What is a Separation Agreement?
Despite its name, a separation agreement is not literally an agreement to separate: it’s actually an agreement about how a divorcing couple will handle divorce-related issues, including child custody, child support, property division, and alimony.
Separation agreements (also called property settlement agreements (PSAs) in Virginia) are contracts drafted by attorneys (usually) and signed by both parties. Therefore, a separation agreement must meet the same legal requirements that apply to contracts in order to be valid. For example, it must be in writing and signed by both parties. The agreement must be fully understood and both parties’ consent to it must be voluntary. It cannot be the result of fraud or duress, nor can it contain any ambiguities or be unconscionable (egregiously unfair) or against public policy.
Under Virginia law, once you and your spouse have signed a separation agreement, the court will usually approve it and incorporate it into your final divorce decree.
But we don’t recommend that you do this on you own. A separation agreement is a legal document that should be written (or at least reviewed) by an experienced family law attorney who is looking out for your interests.
How Can We Enter into a Separation Agreement?
Working directly with your spouse (or through counsel for each spouse) to reach a workable agreement on how your post-divorce lives will look is usually the preferred method of resolving your divorce issues. Although both spouses will have to compromise and may not get 100% of what they want on all fronts, negotiating is almost always going to be less traumatic and less expensive than a full-blown divorce trial.
Divorcing couples are therefore encouraged to try and work out all of their issues through mediation or collaboration, with the help of attorneys that can guide each side through the process. The attorneys can take over all communication, so you and your spouse don’t have to discuss every detail. In addition, if you can reach an agreement, your attorney can make sure the separation agreement is written correctly and that your rights are fully protected.
Even in the most simple divorce case, it’s best to at least have an experienced family law attorney review the separation agreement on your behalf.
Once the separation agreement is finalized, a court will approve it as long as it’s reasonable and child-related provisions (such as custody and visitation arrangements) meet the best interests of the child. Once approved, the agreement may be incorporated into a final divorce decree, which means it’s an official order that must be followed by both spouses.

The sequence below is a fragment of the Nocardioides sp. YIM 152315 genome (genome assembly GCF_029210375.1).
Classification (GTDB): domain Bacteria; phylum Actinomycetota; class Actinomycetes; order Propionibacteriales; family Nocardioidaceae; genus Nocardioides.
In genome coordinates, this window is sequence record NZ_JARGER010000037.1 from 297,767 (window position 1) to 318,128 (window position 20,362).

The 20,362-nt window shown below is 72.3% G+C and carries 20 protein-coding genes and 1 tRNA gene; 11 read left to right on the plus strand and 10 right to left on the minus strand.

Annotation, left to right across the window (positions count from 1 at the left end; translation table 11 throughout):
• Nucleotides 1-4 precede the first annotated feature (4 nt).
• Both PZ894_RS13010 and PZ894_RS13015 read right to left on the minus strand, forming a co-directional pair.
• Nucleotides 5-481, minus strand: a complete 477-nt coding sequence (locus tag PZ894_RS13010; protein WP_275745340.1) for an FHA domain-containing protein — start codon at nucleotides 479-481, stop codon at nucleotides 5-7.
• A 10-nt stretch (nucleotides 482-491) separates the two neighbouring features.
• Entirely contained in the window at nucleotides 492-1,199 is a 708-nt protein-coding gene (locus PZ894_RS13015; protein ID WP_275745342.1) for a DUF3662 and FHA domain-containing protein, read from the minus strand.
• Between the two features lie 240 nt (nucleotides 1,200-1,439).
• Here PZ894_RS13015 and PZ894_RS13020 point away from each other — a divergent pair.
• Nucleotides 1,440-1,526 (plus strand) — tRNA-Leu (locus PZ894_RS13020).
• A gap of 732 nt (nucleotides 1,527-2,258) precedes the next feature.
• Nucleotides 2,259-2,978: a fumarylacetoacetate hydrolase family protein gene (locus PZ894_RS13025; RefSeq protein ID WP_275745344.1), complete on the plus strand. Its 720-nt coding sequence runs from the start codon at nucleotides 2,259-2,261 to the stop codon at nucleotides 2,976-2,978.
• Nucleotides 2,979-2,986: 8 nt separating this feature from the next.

What if We Can’t Agree?
The other option - going to court - can be quite painful, both on your psyche and your pocketbook. If you end up in court, you have to ask a judge, who doesn’t know all the details and nuances of your family and finances, to make important decisions that will greatly impact your life. And, you’ll have to hire an attorney who can represent you at trial and will charge you hourly fees. You’ll also have to pay court fees and other trial-related costs.
A divorce trial can also take much longer than a divorce negotiation. Your case may be subject to involuntary delays due to the court’s calendar, which may be overflowing with cases. It may also suffer from additional delays by your spouse or your spouse’s attorney’s, which may be intentional (strategic) or unavoidable (a busy calendar).
There are of course some issues that simply cannot be resolved without the help of a judge. If you are facing such an issue, you should contact an experienced family law attorney for help.
What Do Separation Agreements Cover?
Separation agreements allow divorcing couples to spell out their agreements prior to the final divorce. They can address all issues raised by the divorce, including the following common examples:
Property division: Couples can agree how to divide their assets, such as homes, cars, jewelry, furniture, bank accounts, retirement benefits, insurance policies, business interests and investments. For more information, see Division of Marital Property in Virginia.
Child support: Whatever child support amount you agree to, it must be at least the amount required by Virginia law. For complete information on child support and how it’s calculated, see Child Support in Virginia, by Teresa Wall-Cyb.
Child custody: Courts will generally approve a reasonable custody and visitation plan as long as it’s in the child’s best interests. For information on child custody, see Child Custody in Virginia: The Best Interests of the Child, by Desiree Howard.
Alimony: Spouses can agree on an amount and duration of alimony (also called spousal support or maintenance). For more information on alimony, see Understanding and Calculating Spousal Support in Virginia, by Teresa Wall-Cyb.